Senator Strongarm

New York Sen. Alfonse D'Amato threatened to cut Zimbabwe's AIDS funding to protect the interests of a big corporate contributor.

Topics: Charlie Rangel, D-N.Y.,

WASHINGTON, D.C. – When the nation’s largest and most influential gay rights organization, the Human Rights Campaign (HRC), last week endorsed Sen. Alfonse D’Amato, R-N.Y., in New York’s closely contested Senate race, it stunned the gay rights community. It also led one HRC board member, Marylouise Oates, to resign in protest, citing Sen. D’Amato’s “long record of hostility and indifference to women’s issues and to the fundamental issues of civil rights to African-Americans and other minorities.”

But HRC officials didn’t know the whole story about D’Amato’s record on AIDS. Salon has uncovered new details about the New York senator’s role in carrying water for a major corporate campaign contributor, a maneuver that jeopardized thousands of AIDS victims in Zimbabwe, a country that suffers from one of the world’s worst HIV infection rates. At the behest of the New York-based multinational insurance conglomerate the American International Group (AIG), D’Amato threatened to introduce an amendment to the Senate foreign operations appropriations bill in 1996 that would have dramatically reduced U.S. aid for Zimbabwe, over a dispute between the Zimbabwe government and an AIG subsidiary. Both the State Department and the Agency for International Development (AID) opposed D’Amato’s move. The tale is described in confidential AIG documents.

In the spring of 1996, AIG executives were concerned that its subsidiary in Zimbabwe, Unity Insurance Co., would be forced to sell a majority of its stake to local owners if it wanted to continue to do business there. AIG, which is one of the top 100 political party contributors in the United States, turned to its influential friends in Washington to press the Zimbabwean government to drop its plan. According to the Center for Responsive Politics, AIG, its subsidiaries and its officers gave nearly $160,000 to Republican and Democratic candidates during the 1995-96 election cycle, as well as $428,000 in so-called soft money contributions to both parties. In January 1996, AIG gave $25,000 to the Republican Senatorial Campaign Committee, which D’Amato chaired. The New York senator also has received more than $20,000 in PAC and individual contributions from AIG since 1991.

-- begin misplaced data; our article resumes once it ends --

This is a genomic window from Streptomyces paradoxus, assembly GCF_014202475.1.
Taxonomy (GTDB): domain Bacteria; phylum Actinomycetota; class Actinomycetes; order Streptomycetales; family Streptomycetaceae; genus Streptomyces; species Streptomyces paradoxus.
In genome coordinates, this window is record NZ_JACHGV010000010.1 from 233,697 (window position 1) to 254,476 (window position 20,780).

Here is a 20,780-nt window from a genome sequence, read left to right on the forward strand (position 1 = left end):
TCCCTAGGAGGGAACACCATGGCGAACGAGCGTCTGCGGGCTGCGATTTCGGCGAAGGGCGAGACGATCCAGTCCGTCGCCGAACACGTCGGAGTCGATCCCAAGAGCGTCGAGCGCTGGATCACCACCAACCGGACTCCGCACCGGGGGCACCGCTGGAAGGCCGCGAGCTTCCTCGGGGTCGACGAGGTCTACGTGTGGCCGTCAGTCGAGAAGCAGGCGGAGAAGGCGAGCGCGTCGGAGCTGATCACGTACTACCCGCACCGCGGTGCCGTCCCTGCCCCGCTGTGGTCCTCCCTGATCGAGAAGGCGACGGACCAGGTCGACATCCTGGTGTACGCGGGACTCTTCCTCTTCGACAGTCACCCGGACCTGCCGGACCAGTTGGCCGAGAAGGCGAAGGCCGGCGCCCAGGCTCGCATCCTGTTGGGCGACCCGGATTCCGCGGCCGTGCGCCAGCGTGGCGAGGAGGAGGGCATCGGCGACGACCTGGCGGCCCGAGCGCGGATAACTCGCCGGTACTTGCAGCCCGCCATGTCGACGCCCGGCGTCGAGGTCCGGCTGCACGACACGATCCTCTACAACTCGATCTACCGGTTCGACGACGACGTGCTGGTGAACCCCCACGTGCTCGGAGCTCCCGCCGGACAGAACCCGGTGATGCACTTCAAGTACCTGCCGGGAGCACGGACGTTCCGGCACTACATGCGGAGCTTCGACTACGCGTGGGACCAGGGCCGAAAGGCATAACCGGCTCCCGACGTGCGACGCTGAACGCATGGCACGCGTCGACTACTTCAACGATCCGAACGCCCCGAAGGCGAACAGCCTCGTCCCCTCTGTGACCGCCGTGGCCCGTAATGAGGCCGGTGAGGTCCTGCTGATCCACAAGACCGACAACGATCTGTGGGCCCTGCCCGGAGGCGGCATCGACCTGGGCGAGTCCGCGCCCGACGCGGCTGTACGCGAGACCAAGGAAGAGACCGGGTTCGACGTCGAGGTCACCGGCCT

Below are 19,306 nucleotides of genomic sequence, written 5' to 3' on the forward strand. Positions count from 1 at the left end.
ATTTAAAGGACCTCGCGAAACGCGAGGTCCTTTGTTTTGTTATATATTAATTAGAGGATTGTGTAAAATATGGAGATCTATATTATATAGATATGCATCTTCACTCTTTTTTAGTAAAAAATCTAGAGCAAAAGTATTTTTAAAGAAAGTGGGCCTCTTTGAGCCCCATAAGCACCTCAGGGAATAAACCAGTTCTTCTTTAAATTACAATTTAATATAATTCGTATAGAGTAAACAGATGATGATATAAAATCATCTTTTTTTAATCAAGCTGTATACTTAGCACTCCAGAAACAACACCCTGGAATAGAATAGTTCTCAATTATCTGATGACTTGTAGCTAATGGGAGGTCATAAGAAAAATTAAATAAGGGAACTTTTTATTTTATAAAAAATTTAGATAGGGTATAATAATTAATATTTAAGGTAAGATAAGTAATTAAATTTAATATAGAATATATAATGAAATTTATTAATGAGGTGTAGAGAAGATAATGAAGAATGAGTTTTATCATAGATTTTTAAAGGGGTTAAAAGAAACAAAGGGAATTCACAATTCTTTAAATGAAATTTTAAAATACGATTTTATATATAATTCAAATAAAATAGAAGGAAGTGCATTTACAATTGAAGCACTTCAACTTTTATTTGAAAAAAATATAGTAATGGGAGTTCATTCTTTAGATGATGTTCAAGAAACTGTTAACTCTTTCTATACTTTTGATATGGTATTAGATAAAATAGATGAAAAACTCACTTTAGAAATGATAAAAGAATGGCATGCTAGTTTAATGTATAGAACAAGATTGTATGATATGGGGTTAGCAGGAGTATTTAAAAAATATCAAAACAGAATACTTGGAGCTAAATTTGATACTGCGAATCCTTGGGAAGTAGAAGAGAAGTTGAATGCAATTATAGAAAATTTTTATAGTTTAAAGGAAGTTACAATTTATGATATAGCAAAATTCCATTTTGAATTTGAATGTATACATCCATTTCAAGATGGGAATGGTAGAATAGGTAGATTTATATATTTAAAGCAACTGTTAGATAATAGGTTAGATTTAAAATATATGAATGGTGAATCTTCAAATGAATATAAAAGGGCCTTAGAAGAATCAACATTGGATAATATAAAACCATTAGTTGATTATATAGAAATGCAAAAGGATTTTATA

AIG’s largesse was to be rewarded. On May 30, 1996, Rep. Charles Rangel, D-N.Y., the ranking Democrat on the House Ways and Means Committee, wrote a letter of protest to Zimbabwe Ambassador Amos Bernard Muvengwa Midzi: “As I and other members of Congress continue to promote U.S. investments and trade in Africa, I encourage you to reconsider this policy that may effectively discourage investors,” wrote Rangel.

Shortly thereafter, Rep. Benjamin Gilman, R-N.Y., chairman of the House International Relations Committee, and Rep. Ileana Ros-Lehtinen, R-Fla., chair of its subcommittee on Africa, followed up with their own letter of protest to the Zimbabwe ambassador: “A free and open insurance market is a key component to any successful financial system and builds confidence among foreign investors,” they wrote on June 3, 1996. “We believe that the Zimbabwean Government should reconsider this policy and encourage reinvestment instead of disinvestment in its economy.”

Despite such pressure, President Robert Mugabe’s government stood its ground, informing AIG that he would not grant preferential treatment to AIG over other insurance companies wanting to do business in Zimbabwe. It was then that AIG decided to play hardball, turning to its friends on Capitol Hill.

“Based on our experience in this region, this situation is a form of expropriation,” stated one AIG memo dated July 9, 1996. It continued, “After 23 years of investing substantial human and capital resources to build a profitable company, we do not want to be forced to sell our operations and lose management control.”

Only three days later, on July 12, 1996, AIG made a $10,000 donation to an obscure campaign committee called New York Salute 1996, the sponsor of major fund-raising events hosted by D’Amato and New York Gov. George Pataki. The fund-raisers also were attended by then-Republican presidential nominee Bob Dole, whose campaign was co-chaired by D’Amato.

Shortly after making this contribution, AIG executives discussed the Zimbabwe problem with aides to Sen. Mitch McConnell, chairman of the Senate Appropriations Foreign Operations Subcommittee, which oversees the funding of U.S. foreign aid to Zimbabwe. Edmund Lee, AIG’s director of international and corporate affairs, wrote to Robin Cleveland, staff director of the Foreign Operations Subcommittee on July 17, 1996:

“Dear Robin, I want to thank you again for taking time out of your schedule to meet with us yesterday afternoon on an extremely important issue to AIG. Attached for your review and consideration, is draft language of the amendment we discussed during our meeting. It would cap AID funding to Zimbabwe in FY 1997 at $10 million, roughly a 50% cut from 1996 expenditures, unless Zimbabwe waives the localization requirement for U.S. insurance companies.”

In an interview, Cleveland said, “I don’t remember anything about it,” adding, “I don’t know anyone from AIG.” (Both AIG and Lee declined to respond to inquiries from Salon.) Cleveland insisted that her committee does not accept amendments from corporations and that such amendments are never used in drafting legislation. “I have the same rule I do about having lunch with them,” she said. “It never happens.”

But documents obtained by Salon clearly contradict those claims. They show that AIG’s corporate affairs staff even drafted its own proposed amendment for McConnell and D’Amato. It read:

“To amend H.R. 3540, as reported on June 27, 1996, by the Committee on Appropriations of the United States Senate, by inserting at Title II a new subheading, entitled ‘Zimbabwe’ that reads: